« PreviousContinue »
In the next place, likewise, it deserves SER M.
SERM. It may indeed be difficult to account how
knowledge, which is itself properly contin-
Nor is the matter altered by what was farther suggested, that the sins or evil actions thus foreknown are sometimes made subfervient to the Divine decrees. That God should thus bring good out of evil, is an argument indeed of his great wisdom and perfection, but not of any approbation or allowance of that evil itself. Whilst he foreknows the wickedness of men, he will not utterly restrain it, because that would be inconsistent with the condition of rational and free Agents, capable of virtue and vice, and therefore of reward and
punishment. But so does he ordain it in the wise counsels of his Providence, that it may serve to accomplish some great and bene
ficial end. This is in no instance more con- SERM.
(VI.) SIXTHLY, The last objection mentioned against St. James's doctrine, is this, that the strong propensity to evil implanted in our nature, cannot be otherwise accounted for than by referring its original to God, who is the Author of our Being, and with that of our faculties and dispositions; that, by a secret tendency of nature we are borne down unawares to sin, and involved in the guilt of criminal imaginations and delires, even before we have time to recollect ourselves, or consider what we are about.
I shall not, for the full solution of this difficulty, detain you with a tedious metaphysical enquiry into the nature and origin of evil, to reconcile the doctrine of one Supream Author and principle of all
Acts ii. 23
Serm. things, with the visible disparity of the ef* XIII. fects that are produced, the necessary and
eternal difference of good and evil, but shall content myself with the scriptural account of the matter, that God hath made man upright, but they have fought out many inventions * Our first Parents were created
pure and innocent, and without those irregularities of appetite and affection which are justly complained of by their late pofterity. And they had that constant communication and assistance of the Spirit, which might guide them in the ways of perfect purity and holiness.
But then, withal, they were indued with liberty of Will, they were left to chuse and act for themselves, without which there had been no more virtue in obedience than in the necessary motions of any artificial engine. Their privilege it seems, they abused, and from henceforth their nature being corrupted and impure, thro' their own fault and demerit, they could do no otherwise than transmit the contagion to their offspring, and convey the seeds of that corruption and impurity down to their late posterity. Here then is the foundation of that tendency to ice, not implanted in human nature, by its great Author and Creator, but superadded by the folly of mankind themselves, disobeying the law of their Creator.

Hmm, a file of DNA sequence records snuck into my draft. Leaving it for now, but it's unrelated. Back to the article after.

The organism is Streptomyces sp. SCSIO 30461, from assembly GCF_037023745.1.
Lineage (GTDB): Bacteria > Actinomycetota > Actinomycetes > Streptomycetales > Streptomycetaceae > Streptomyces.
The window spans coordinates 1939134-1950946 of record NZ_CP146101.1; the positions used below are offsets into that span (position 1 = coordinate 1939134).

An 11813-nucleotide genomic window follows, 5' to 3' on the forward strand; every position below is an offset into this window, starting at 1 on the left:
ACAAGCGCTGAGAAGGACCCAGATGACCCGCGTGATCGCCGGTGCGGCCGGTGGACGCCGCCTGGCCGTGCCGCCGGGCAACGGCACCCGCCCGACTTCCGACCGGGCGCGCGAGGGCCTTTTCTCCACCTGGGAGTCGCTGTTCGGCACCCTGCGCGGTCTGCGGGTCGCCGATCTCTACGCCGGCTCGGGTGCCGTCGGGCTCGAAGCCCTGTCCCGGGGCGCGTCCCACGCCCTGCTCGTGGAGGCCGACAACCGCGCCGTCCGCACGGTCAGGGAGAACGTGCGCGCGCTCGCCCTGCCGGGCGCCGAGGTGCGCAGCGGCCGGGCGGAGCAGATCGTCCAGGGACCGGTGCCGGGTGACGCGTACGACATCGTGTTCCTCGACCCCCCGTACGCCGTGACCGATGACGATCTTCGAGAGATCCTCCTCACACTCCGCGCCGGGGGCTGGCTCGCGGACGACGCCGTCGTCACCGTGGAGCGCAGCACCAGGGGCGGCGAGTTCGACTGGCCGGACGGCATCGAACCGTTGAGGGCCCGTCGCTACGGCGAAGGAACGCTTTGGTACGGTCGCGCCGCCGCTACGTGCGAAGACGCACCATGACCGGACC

* Ecclef. vii. 29.
However, as this must be reckoned a Serm. misfortune to Posterity, there is a remedy XIII. provided, at once to save us from the punishment of fin, and rescue us from its power and dominion. Though the seeds of concupiscence cannot be entirely eradicated in the present life, yet they may be kept from growing up and ripening into habits of sin; and though they deserve to be esteemed a strong biass and temptation, they lay us under no necessity of actual sinning, but remain only as the trials of our christian bravery and resolution.
and resolution. So that, instead of charging God with being the Author of our sins, by reason of that propensity to evil inherent in our nature, we have the clearest and most convincing proofs of the contrary, in that ample provision he has made against it, to enable us to conquer the corruptions of nature, that we may not remain under the dominion of fin, without a fresh and voluntary surrendry of ourselves to it.
Let the blame then be laid where it really is due, upon the naughtiness and malice of our own breasts; and let God be justified in all his dispensations, who willeth not the death of a sinner, but rather that he thould turn from bis wickedness and live. Let no man say, when he is tempted, I am tempted of God, for God cannot be tempted with evil, neither tempteth be any